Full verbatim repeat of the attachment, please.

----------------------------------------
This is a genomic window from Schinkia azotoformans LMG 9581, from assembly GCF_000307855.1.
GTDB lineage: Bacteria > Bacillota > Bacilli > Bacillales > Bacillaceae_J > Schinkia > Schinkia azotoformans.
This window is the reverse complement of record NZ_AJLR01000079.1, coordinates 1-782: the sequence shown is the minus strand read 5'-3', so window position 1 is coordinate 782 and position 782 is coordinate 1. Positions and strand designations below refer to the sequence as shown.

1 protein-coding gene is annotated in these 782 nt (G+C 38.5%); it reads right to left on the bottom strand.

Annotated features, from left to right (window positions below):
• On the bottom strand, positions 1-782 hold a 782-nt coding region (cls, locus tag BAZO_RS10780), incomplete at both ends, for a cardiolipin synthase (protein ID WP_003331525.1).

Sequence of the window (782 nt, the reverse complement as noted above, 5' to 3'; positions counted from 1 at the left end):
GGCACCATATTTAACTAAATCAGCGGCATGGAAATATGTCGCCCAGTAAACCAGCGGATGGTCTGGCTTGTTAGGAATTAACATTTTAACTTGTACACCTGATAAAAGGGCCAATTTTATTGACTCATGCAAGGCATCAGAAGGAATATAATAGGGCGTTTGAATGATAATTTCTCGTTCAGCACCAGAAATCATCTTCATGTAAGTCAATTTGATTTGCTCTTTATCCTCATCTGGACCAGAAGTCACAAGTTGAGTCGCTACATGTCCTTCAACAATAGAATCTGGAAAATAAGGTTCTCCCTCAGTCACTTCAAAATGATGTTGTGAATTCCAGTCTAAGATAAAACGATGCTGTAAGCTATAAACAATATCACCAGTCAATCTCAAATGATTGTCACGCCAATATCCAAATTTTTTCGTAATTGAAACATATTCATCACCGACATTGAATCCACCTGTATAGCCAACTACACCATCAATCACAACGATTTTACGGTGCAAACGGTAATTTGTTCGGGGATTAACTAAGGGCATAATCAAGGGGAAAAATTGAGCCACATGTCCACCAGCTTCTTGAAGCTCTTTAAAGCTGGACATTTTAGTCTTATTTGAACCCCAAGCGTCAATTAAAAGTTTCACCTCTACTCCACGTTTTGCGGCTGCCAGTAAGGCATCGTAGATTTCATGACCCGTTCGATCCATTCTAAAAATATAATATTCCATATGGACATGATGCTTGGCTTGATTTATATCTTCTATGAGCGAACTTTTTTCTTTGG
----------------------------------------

This is a genomic window from Schinkia azotoformans LMG 9581, from assembly GCF_000307855.1.
GTDB lineage: Bacteria > Bacillota > Bacilli > Bacillales > Bacillaceae_J > Schinkia > Schinkia azotoformans.
This window is the reverse complement of record NZ_AJLR01000079.1, coordinates 1-782: the sequence shown is the minus strand read 5'-3', so window position 1 is coordinate 782 and position 782 is coordinate 1. Positions and strand designations below refer to the sequence as shown.

1 protein-coding gene is annotated in these 782 nt (G+C 38.5%); it reads right to left on the bottom strand.

Annotated features, from left to right (window positions below):
• On the bottom strand, positions 1-782 hold a 782-nt coding region (cls, locus tag BAZO_RS10780), incomplete at both ends, for a cardiolipin synthase (protein ID WP_003331525.1).

Sequence of the window (782 nt, the reverse complement as noted above, 5' to 3'; positions counted from 1 at the left end):
GGCACCATATTTAACTAAATCAGCGGCATGGAAATATGTCGCCCAGTAAACCAGCGGATGGTCTGGCTTGTTAGGAATTAACATTTTAACTTGTACACCTGATAAAAGGGCCAATTTTATTGACTCATGCAAGGCATCAGAAGGAATATAATAGGGCGTTTGAATGATAATTTCTCGTTCAGCACCAGAAATCATCTTCATGTAAGTCAATTTGATTTGCTCTTTATCCTCATCTGGACCAGAAGTCACAAGTTGAGTCGCTACATGTCCTTCAACAATAGAATCTGGAAAATAAGGTTCTCCCTCAGTCACTTCAAAATGATGTTGTGAATTCCAGTCTAAGATAAAACGATGCTGTAAGCTATAAACAATATCACCAGTCAATCTCAAATGATTGTCACGCCAATATCCAAATTTTTTCGTAATTGAAACATATTCATCACCGACATTGAATCCACCTGTATAGCCAACTACACCATCAATCACAACGATTTTACGGTGCAAACGGTAATTTGTTCGGGGATTAACTAAGGGCATAATCAAGGGGAAAAATTGAGCCACATGTCCACCAGCTTCTTGAAGCTCTTTAAAGCTGGACATTTTAGTCTTATTTGAACCCCAAGCGTCAATTAAAAGTTTCACCTCTACTCCACGTTTTGCGGCTGCCAGTAAGGCATCGTAGATTTCATGACCCGTTCGATCCATTCTAAAAATATAATATTCCATATGGACATGATGCTTGGCTTGATTTATATCTTCTATGAGCGAACTTTTTTCTTTGG